Caught in Fort­nite craze

Sunday Tasmanian - - News - LAUREN MARTYN-JONES and ANNE MATHER

PAR­ENTS and schools are strug­gling to man­age the video-game phe­nom­e­non Fort­nite, which is be­ing linked to be­havioural changes and ag­gres­sive out­bursts in kids who be­come hooked on the multi-player bat­tle craze. Pri­mary schools are now com­plain­ing of an ex­plo­sion in the num­ber of kids — some as young as five — who are com­ing to school talk­ing about the hours they spent play­ing the game the night be­fore. Par­ents have said Fortn it eh as trig­gered un­char­ac­ter­is­ti­cally ag­gres­sive and vi­o­lent out­bursts from their chil­dren, as well as sparked fam­ily con­flict when re­quests are made to turn the car­toon­style shoot­ing game off. Lead­ing cy­ber safety ex­pert and ed­u­ca­tor Su­san McLean said Fort­nite had the po­ten­tial to take over some chil­dren, and pri­mary school kids should not be al­lowed to play it. “It’s a ‘kill to win’ game and it is ab­so­lutely not suit­able for any­one in pri­mary school,” Ms McLean said.

“I get emails ev­ery week about schools in de­spair be­cause they are wit­ness­ing vi­o­lent be­hav­iour and lan­guage in the act­ing out of the game.’’

Tas­ma­nian Catholic Schools Par­ents Coun­cil Greg Boon said there had been con­cerns raised about Fort­nite by some school prin­ci­pals.

He said in­for­ma­tion was sent home to warn par­ents about the game.

“Un­for­tu­nately the per­cep­tion of some par­ents is that there is no blood or gore so [the game] is not an is­sue,” Mr Boon said.

“How­ever, the aim of the game is to kill peo­ple and they can also be play­ing in an on­line com­mu­nity with peo­ple they don’t know.

“As with all games and apps we con­tin­u­ally re­in­force this through work in the class­room.”

He said there had also been ar­ti­cles in school news­let­ters urg­ing par­ents to mon­i­tor their chil­dren’s play­ing of Fort­nite at home.

Child and ado­les­cent psy­chol­o­gist Michael Carr-Gregg said he had “never seen a game so pop­u­lar”.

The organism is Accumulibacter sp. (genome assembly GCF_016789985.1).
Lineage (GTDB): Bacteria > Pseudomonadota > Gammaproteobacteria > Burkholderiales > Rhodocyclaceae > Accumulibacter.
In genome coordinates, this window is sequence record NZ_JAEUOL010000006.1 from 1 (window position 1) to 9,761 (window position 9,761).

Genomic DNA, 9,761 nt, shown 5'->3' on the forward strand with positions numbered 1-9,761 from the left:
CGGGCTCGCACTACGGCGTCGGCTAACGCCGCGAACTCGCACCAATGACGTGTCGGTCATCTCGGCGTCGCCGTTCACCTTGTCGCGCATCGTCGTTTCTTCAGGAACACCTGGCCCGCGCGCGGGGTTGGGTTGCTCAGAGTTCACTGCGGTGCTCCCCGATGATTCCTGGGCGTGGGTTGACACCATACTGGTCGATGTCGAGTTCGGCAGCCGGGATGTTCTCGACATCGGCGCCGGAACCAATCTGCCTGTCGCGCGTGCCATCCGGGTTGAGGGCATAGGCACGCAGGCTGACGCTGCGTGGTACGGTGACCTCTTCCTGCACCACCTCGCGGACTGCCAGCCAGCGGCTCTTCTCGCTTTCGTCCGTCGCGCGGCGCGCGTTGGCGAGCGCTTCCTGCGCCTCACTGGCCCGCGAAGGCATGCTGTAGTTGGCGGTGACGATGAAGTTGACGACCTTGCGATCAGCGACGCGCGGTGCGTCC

He said schools had con­tacted him seek­ing ad­vice be­cause fights had erupted in class over on­line bat­tles.

Dr Carr-Gregg said the se­cret to Fort­nite’s un­ri­valled pop­u­lar­ity was that it was free, avail­able on both de­vices and video game con­soles, and clev­erly com­bined the best el­e­ments of shooter games, so­cial me­dia, and build­ing and strate­gis­ing games.

Aus­tralia’s eSafety Com­mis­sioner Julie In­man Grant said her re­search showed about 60 per cent of young Aus­tralians used multi-player video-games like Fort­nite.

More alarm­ing is that about 200,000 kids across the coun­try are ex­pe­ri­enc­ing in-game bul­ly­ing.

Ms In­man Grant said set­ting bound­aries and mit­i­gat­ing the ad­dic­tive na­ture of tech­nol­ogy had be­come “the par­ent­ing chal­lenge of our time”.

Ho­bart clin­i­cal psy­chol­o­gist Mar­garet Stok­losa said many screen ac­tiv­i­ties could cre­ate prob­lems for young peo­ple.

She urged par­ents to set lim­its early for chil­dren and en­sure they were ac­cepted.

“By the time they are 11 or 12 it’s in­cred­i­bly dif­fi­cult to change ex­pec­ta­tions, and this can lead to con­flict in pre­teens and teens.”

Ms Stok­losa warned that chil­dren and young peo­ple who spent ex­ces­sive amounts of time on screens could with­draw from so­cial ac­tiv­i­ties and from go­ing out­side.

“For kids whose so­cial skills are de­layed, this could fur­ther in­hibit nor­mal de­vel­op­ment.”

Cy­ber safety ex­pert Leonie Smith said some game de­vel­op­ers were ac­tu­ally study­ing ad­dic­tive be­hav­iours in hu­mans and try­ing to im­ple­ment some of those el­e­ments in their prod­ucts. “They are study­ing, for ex­am­ple, gam­bling trends and they are im­ple­ment­ing some of those as­pects in games, like the el­e­ment of al­most be­ing able to get up to the next level, and con­stantly adding new fea­tures,” she said.

But Les­ley Podesta, chief ex­ec­u­tive of the Alan­nah and Made­line Foun­da­tion, said Fort­nite was just an­other fad.

“This is the next gen­er­a­tion of trend af­ter Minecraft and fid­get spin­ners, and just like them, it will have a life­span,” she said.

The Tas­ma­nian Ed­u­ca­tion De­part­ment urged par­ents to check age rat­ings for games and ad­here to those rat­ings.

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